STOCKHOLM, Sweden — Despite suffering a terror attack Saturday, Swedes remained stoic about the nation's military presence in Afghanistan, presumed to be a motivation for the bomber.
The attacker, identified as Iraqi-born Swede Taimour Abdulwahab, 28, is believed to have set fire to a car which failed to ignite the gas canisters inside, before running along Drottninggatan, a pedestrian shopping street. The second explosion on a side street enveloped passers-by in smoke and reportedly ripped a hole in Abdulwahab’s stomach. Pipe bombs that failed to detonate were found by his body.
Shortly before the attack, a news agency and police received an email message and audio file expressing anger at Sweden's mission in Afghanistan and at a Swedish artist's drawing that depicts the prophet Muhammad with the body of a dog.
“It’s a political game,” said Susanna Olivin, a 30-year-old public servant, as she walked past the scene of the attack on Monday. “If he hadn’t given Afghanistan as a reason there would have been some other reason. To blow yourself to bits is really quite dumb.”
Sweden has long maintained a policy of neutrality, but contributes 500 soldiers to the International Security Assistance Force (ISAF) mission in Afghanistan, which is based in the northern province of Mazar-e-Sharif. Like many Swedes, IT manager Johan Ytterholm wants to pull out of Afghanistan, but simply because he views the mission as futile, not because Swedes risk an elevated terrorism threat at home.
“The attack isn’t so surprising,” the 34-year-old said. “It happens at regular intervals in all bigger cities.”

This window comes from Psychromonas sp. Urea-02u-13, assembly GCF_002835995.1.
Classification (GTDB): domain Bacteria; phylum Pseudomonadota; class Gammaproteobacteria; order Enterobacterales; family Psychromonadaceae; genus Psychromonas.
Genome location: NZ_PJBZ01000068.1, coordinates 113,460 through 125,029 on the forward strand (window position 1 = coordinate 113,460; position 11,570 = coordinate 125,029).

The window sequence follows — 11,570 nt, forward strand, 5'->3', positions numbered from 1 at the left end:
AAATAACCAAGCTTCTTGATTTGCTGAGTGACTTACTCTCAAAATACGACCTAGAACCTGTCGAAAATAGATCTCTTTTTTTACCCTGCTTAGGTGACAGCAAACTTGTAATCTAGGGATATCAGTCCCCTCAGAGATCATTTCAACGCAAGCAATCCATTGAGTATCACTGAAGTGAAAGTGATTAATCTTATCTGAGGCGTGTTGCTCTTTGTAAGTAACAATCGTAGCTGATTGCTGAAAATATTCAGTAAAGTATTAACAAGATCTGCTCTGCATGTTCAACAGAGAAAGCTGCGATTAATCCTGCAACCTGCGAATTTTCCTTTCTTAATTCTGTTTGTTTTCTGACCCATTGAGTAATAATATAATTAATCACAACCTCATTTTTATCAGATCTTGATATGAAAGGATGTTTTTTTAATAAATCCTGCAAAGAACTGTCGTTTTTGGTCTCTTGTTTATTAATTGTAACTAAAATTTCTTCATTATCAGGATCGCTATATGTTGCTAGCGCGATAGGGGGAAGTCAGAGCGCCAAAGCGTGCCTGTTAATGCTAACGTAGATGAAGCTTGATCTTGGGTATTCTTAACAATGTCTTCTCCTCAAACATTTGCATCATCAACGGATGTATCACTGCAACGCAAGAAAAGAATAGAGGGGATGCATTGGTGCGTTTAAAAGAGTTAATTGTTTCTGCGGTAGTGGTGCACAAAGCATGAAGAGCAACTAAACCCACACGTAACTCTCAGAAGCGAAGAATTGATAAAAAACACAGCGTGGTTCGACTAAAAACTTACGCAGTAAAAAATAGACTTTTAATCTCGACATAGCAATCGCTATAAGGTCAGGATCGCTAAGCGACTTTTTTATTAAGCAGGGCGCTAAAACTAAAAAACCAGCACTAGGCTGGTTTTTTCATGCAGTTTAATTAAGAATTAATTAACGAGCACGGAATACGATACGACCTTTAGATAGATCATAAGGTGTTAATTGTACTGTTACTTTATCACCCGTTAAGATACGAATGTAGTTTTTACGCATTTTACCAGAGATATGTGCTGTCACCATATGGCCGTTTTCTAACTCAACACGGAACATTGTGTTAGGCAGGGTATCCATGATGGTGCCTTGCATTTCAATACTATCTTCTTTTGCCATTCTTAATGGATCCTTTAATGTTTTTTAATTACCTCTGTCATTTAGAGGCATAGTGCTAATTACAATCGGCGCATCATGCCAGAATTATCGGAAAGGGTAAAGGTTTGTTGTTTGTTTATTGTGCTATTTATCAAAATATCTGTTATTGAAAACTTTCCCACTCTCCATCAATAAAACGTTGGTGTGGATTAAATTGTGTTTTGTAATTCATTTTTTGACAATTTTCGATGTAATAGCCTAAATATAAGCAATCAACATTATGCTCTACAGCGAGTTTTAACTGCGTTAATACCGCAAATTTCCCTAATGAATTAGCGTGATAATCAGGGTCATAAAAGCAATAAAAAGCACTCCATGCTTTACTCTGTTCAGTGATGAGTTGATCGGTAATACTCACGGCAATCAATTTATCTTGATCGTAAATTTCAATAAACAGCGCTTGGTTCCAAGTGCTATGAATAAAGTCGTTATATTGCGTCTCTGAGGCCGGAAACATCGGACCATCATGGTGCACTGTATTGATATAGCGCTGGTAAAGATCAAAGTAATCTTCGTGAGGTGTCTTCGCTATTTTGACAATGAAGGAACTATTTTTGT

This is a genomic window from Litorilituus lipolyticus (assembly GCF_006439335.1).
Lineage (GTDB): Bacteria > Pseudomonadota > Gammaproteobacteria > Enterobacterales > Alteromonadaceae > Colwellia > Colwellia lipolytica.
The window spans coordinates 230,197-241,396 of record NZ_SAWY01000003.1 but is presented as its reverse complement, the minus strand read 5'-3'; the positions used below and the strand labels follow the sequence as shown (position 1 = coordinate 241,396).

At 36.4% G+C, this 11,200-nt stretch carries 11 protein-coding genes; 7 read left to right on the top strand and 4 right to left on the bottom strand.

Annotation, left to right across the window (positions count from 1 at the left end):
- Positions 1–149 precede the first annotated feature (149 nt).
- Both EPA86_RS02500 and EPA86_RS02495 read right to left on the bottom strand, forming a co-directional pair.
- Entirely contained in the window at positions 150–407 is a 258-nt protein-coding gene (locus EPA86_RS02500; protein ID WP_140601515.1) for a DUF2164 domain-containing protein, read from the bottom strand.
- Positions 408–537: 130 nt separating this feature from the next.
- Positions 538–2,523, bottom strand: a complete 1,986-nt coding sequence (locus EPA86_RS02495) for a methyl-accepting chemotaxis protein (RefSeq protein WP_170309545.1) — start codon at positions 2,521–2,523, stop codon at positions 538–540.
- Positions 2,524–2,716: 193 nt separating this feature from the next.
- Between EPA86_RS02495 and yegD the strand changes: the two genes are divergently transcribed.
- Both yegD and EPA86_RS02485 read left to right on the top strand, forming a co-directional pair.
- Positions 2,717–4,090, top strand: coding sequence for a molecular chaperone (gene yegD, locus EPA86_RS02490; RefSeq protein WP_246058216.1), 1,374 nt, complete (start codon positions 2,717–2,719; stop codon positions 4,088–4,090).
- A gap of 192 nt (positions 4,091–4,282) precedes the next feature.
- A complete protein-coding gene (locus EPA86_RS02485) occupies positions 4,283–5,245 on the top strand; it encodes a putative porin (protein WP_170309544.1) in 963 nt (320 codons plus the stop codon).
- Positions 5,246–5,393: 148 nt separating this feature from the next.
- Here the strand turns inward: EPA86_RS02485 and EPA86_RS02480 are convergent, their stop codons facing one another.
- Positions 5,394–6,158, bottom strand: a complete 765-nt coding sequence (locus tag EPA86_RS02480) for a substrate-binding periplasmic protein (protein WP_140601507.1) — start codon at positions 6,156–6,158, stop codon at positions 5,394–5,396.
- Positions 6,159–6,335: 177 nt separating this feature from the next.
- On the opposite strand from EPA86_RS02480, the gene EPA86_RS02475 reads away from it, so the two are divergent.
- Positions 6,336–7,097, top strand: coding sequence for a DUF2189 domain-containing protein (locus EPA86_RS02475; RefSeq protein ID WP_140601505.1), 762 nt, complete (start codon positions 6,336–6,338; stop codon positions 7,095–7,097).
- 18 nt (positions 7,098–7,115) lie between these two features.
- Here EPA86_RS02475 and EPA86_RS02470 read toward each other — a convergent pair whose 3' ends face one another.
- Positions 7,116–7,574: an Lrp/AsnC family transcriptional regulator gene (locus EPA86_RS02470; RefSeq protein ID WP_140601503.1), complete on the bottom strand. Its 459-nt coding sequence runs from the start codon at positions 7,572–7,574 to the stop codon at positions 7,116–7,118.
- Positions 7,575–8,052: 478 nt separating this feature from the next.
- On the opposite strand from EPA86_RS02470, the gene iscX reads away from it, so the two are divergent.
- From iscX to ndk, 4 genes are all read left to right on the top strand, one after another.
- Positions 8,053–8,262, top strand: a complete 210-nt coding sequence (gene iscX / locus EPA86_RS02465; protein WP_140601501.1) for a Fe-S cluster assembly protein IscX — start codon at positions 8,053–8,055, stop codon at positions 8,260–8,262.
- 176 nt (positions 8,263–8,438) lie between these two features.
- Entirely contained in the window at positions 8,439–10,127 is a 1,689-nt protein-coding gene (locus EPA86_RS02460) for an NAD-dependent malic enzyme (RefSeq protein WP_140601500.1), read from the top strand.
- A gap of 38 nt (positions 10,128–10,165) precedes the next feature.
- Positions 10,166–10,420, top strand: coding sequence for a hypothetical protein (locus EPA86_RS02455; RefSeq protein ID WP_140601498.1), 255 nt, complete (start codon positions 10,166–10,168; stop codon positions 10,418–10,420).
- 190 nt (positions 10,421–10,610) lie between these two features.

Terrorism expert Magnus Ranstorp of the Swedish Defense College believes “Sweden is no longer in the same category of immunity” from terrorists but doesn’t think the attack will make supporters of the Afghan presence reconsider.
“This can have the opposite effect. Instead of giving up it could strengthen the support,” Ranstorp said.
Other European nations have withdrawn or reconsidered their participation in the U.S.-led mission, as pressure at home and abroad has forced the United States itself to re-evaluate its war strategy. The administration of U.S. President Barack Obama has announced a goal of bringing all troops home by 2014.
Sweden’s brushes with terrorism have so far been few. There have been Swedish citizens involved in terrorism activities abroad, such as Mohamed Moumou, a Moroccan-born terrorist who repeatedly wreaked havoc in Iraq. This year’s arrest of two young men of Somali origin for suspected links to militant Islamist organisation Al Shabbab created front-page headlines and talk of a national security turning point. Swedish magazine Fokus recently reported that the security police has been instructed to keep a more vigilant eye on recruitment in immigrant communities.
“I hope this doesn’t affect people’s perceptions of immigrants,” said Eric Lobl, 35, a student whose family originally comes from the Ivory Coast.
This nation of 9 million has in the past 20 years changed markedly. A benevolent asylum policy has torn up the cliched postcard of Sweden as blonde-haired and blue-eyed, and supplanted it with a panorama of backgrounds and ethnicities. More than 10 percent of the population has foreign roots.
In this fall’s national elections, anti-immigration party the Sweden Democrats were voted into parliament for the first time.
“Extremists will always find a way to back up their views,” added Lobl.
Saturday’s emailed message called for the ”mujahideen," or Islamic fighters, of Sweden and Europe to pick up arms. It spoke of the “denigration” of Muslims but didn’t elaborate.
“Religion isn’t the biggest problem, it’s unemployment,” theorized 49-year-old Finnish-Swedish Risto Heimonen, who works in the pharmaceuticals industry, speaking just yards from the blast site as snow began to fall on the Christmas shoppers. “This happens when you don’t have anything to occupy your time with and someone gives you a goal.”
There was widespread relief that damage from the attack was so slight.
“You do wonder what would have happened if he was only a few meters closer to the street,” said Maria Fernsten, 30, a graphic designer.